Please welcome Dan Koboldt to The Qwillery as part of the 2016 Debut Author Challenge Interviews. The Rogue Retrieval was published on January 19th by Harper Voyager Impulse.
TQ: Welcome to The Qwillery. When and why did you start writing?
Dan: Unlike many authors, I haven't been writing fiction my whole life. I started on January 9th, 2008, which was the first day of the "Fiction Writing" night class I took at my university. Even though I'd been a voracious reader for most of my life, and a somewhat-prolific blogger, I had no idea how to write prose.
I was, by most accounts, very bad at it. But books have always been my escape, and the idea of getting one published enchanted me. I took another course the following year, and I wrote my first novel in 2009 during NaNoWriMo.
TQ: Are you a plotter, a pantser or a hybrid?
Dan: I used to be a discovery writer (pantser) and still use that method when I'm stuck. However, I discovered Larry Brooks's Story Structure a couple of years ago, and now I use it to outline my books before I write. It's usually not a detailed outline, but I think the structure helps a lot.
TQ: What is the most challenging thing for you about writing?
Dan: Getting words on the page. I'm a fast editor, and I've finished the 50k mark for the last seven NaNoWriMos. Outside of November, however, I find it hard to keep that pace. I have a family and a job and far too many distractions.
TQ: What has influenced/influences your writing?
Dan: Twenty five years of reading sci-fi and fantasy gave me the foundation to write in this genre. Lord of the Rings and the original Star Wars movies taught me to love the trilogy. I read a lot of work by modern SF/F authors, and it's hard not to be influenced by the likes of Rothfuss, Abercrombie, and Lynch. But the strongest influences on my own writing by far are my critique partners and editors. They've been vital in helping me improve my book and grow as a writer.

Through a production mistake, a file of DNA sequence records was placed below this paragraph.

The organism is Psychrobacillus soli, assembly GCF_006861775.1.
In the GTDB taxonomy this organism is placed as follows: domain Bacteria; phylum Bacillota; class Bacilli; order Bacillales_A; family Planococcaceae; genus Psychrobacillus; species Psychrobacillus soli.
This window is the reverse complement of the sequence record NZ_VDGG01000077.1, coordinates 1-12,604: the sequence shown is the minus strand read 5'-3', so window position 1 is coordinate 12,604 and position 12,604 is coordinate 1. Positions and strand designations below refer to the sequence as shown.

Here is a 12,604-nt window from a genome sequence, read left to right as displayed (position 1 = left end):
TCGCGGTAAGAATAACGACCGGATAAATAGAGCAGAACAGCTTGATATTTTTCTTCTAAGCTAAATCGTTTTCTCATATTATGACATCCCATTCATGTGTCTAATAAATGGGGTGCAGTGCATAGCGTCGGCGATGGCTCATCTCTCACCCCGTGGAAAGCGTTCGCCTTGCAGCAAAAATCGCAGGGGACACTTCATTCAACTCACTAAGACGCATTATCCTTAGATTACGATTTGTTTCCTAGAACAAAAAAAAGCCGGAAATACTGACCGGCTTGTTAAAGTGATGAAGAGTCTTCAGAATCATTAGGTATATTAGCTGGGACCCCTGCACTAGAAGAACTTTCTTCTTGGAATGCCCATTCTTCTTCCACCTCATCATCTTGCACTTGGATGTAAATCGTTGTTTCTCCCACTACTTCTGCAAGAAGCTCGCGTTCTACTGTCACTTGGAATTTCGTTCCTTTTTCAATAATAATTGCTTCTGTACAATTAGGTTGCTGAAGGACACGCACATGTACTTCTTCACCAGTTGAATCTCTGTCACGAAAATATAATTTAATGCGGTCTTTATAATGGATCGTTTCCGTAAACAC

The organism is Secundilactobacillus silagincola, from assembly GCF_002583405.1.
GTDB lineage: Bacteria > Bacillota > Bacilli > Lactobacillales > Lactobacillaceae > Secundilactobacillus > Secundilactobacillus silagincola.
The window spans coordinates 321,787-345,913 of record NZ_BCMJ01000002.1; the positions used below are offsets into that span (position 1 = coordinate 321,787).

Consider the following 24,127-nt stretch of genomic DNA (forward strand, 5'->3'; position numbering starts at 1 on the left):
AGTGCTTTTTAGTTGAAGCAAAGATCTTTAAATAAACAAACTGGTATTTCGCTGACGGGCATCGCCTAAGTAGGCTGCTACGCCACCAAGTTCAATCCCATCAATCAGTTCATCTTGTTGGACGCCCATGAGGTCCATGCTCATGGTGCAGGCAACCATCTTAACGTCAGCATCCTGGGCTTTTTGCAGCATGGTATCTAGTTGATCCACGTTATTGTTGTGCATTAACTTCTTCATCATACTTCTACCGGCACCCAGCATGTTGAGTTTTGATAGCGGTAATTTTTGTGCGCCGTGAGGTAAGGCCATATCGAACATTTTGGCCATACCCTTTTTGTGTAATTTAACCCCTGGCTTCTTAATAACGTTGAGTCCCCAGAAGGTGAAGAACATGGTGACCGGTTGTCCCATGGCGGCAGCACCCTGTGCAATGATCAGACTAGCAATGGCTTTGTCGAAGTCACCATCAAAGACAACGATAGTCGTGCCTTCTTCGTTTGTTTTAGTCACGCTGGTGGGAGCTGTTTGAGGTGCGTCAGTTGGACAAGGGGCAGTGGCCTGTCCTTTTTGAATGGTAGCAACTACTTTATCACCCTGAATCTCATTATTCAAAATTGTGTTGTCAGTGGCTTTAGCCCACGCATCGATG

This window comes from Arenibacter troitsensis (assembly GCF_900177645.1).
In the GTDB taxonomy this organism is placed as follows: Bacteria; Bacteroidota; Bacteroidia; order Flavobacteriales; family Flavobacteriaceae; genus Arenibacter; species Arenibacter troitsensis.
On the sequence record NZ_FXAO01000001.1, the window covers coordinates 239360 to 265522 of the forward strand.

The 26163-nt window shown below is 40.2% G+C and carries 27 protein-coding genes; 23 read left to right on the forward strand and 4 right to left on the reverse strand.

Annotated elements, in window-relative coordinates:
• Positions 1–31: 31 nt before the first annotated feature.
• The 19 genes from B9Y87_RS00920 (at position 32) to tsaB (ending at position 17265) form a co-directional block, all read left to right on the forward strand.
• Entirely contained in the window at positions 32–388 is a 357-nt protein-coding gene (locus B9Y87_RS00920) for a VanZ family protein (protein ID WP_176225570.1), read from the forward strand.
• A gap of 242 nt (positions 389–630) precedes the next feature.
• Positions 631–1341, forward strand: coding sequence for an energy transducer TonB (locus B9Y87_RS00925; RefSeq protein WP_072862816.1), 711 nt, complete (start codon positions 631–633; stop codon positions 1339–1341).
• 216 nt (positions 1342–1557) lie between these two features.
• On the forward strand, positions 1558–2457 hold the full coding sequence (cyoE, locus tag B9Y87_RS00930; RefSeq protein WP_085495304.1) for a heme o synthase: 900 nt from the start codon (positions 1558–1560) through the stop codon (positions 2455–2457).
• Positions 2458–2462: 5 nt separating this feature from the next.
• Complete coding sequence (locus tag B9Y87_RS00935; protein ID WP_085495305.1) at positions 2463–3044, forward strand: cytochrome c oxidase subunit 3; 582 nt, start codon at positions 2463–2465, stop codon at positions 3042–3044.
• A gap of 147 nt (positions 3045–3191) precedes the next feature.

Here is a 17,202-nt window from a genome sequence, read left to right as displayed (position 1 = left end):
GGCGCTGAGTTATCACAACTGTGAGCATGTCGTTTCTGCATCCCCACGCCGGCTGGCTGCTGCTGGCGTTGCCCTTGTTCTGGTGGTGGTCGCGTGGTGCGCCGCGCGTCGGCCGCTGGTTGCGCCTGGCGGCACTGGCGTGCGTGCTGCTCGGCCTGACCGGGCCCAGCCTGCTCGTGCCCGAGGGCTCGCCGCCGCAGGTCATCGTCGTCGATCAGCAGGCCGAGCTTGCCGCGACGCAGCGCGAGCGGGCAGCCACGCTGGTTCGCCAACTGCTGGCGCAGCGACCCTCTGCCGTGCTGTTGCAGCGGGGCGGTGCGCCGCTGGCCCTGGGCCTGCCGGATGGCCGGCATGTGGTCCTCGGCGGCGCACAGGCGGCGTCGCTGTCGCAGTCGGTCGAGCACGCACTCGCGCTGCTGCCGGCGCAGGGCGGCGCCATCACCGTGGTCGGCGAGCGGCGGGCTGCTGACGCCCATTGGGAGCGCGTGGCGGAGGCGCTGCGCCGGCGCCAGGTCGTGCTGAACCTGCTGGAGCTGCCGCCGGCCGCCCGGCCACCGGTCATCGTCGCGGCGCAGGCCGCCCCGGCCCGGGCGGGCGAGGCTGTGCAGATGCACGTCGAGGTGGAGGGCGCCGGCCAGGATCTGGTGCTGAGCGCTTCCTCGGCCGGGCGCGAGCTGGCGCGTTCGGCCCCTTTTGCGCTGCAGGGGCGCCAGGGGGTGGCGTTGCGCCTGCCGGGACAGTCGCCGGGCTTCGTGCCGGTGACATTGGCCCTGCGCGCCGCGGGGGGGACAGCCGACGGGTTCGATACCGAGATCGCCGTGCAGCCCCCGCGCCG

TQ: Describe The Rogue Retrieval in 140 characters or less.
Dan: A Vegas magician uses high-tech illusions of magic to save his bacon in a medieval world where they have the real thing (magic, not bacon).
TQ: Tell us something about The Rogue Retrieval that is not found in the book description.
Dan: It's the first book in a planned trilogy about the fight to control the fate of a pristine medieval world.
TQ: What inspired you to write The Rogue Retrieval? What appeals to you about writing Fantasy?
Dan: I love illusionists and high-tech stuff, but I'm also a fan of the escape that second-world epic fantasy offers to the reader. Once I figured out a way to have both in the same book, I just had to write it. My favorite thing about writing fantasy is the world-building. I start with a map of the world, and I build it as I go along. Alissia is the third such world I've created, and I think it's probably the most compelling, too.
TQ: What sort of research did you do for The Rogue Retrieval?
Dan: I've done a fair amount of research into modern illusions and how they're performed, which never ceases to amaze me. I also researched high-tech drones, surveillance equipment, automatic weapons, graphene, and horse doping.
TQ: Who was the easiest character to write and why? The hardest and why?